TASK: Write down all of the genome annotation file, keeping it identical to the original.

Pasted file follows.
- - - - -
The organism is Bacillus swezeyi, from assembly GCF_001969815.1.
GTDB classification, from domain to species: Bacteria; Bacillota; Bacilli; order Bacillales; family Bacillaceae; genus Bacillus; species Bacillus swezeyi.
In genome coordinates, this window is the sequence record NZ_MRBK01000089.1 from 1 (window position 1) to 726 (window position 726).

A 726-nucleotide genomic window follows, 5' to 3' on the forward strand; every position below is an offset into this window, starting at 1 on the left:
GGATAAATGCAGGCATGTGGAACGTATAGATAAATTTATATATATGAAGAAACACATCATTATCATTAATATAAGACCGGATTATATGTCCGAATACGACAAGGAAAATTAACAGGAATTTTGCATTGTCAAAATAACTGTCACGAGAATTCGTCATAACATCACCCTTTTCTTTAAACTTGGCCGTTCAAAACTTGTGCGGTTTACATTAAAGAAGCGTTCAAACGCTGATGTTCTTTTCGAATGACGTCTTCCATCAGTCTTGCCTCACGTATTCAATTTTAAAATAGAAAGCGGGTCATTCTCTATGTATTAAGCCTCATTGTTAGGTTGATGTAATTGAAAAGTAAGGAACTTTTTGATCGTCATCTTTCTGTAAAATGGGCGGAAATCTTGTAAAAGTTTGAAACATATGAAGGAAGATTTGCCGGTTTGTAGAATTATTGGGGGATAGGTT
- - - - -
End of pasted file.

The organism is Bacillus swezeyi, from assembly GCF_001969815.1.
GTDB classification, from domain to species: Bacteria; Bacillota; Bacilli; order Bacillales; family Bacillaceae; genus Bacillus; species Bacillus swezeyi.
In genome coordinates, this window is the sequence record NZ_MRBK01000089.1 from 1 (window position 1) to 726 (window position 726).

A 726-nucleotide genomic window follows, 5' to 3' on the forward strand; every position below is an offset into this window, starting at 1 on the left:
GGATAAATGCAGGCATGTGGAACGTATAGATAAATTTATATATATGAAGAAACACATCATTATCATTAATATAAGACCGGATTATATGTCCGAATACGACAAGGAAAATTAACAGGAATTTTGCATTGTCAAAATAACTGTCACGAGAATTCGTCATAACATCACCCTTTTCTTTAAACTTGGCCGTTCAAAACTTGTGCGGTTTACATTAAAGAAGCGTTCAAACGCTGATGTTCTTTTCGAATGACGTCTTCCATCAGTCTTGCCTCACGTATTCAATTTTAAAATAGAAAGCGGGTCATTCTCTATGTATTAAGCCTCATTGTTAGGTTGATGTAATTGAAAAGTAAGGAACTTTTTGATCGTCATCTTTCTGTAAAATGGGCGGAAATCTTGTAAAAGTTTGAAACATATGAAGGAAGATTTGCCGGTTTGTAGAATTATTGGGGGATAGGTT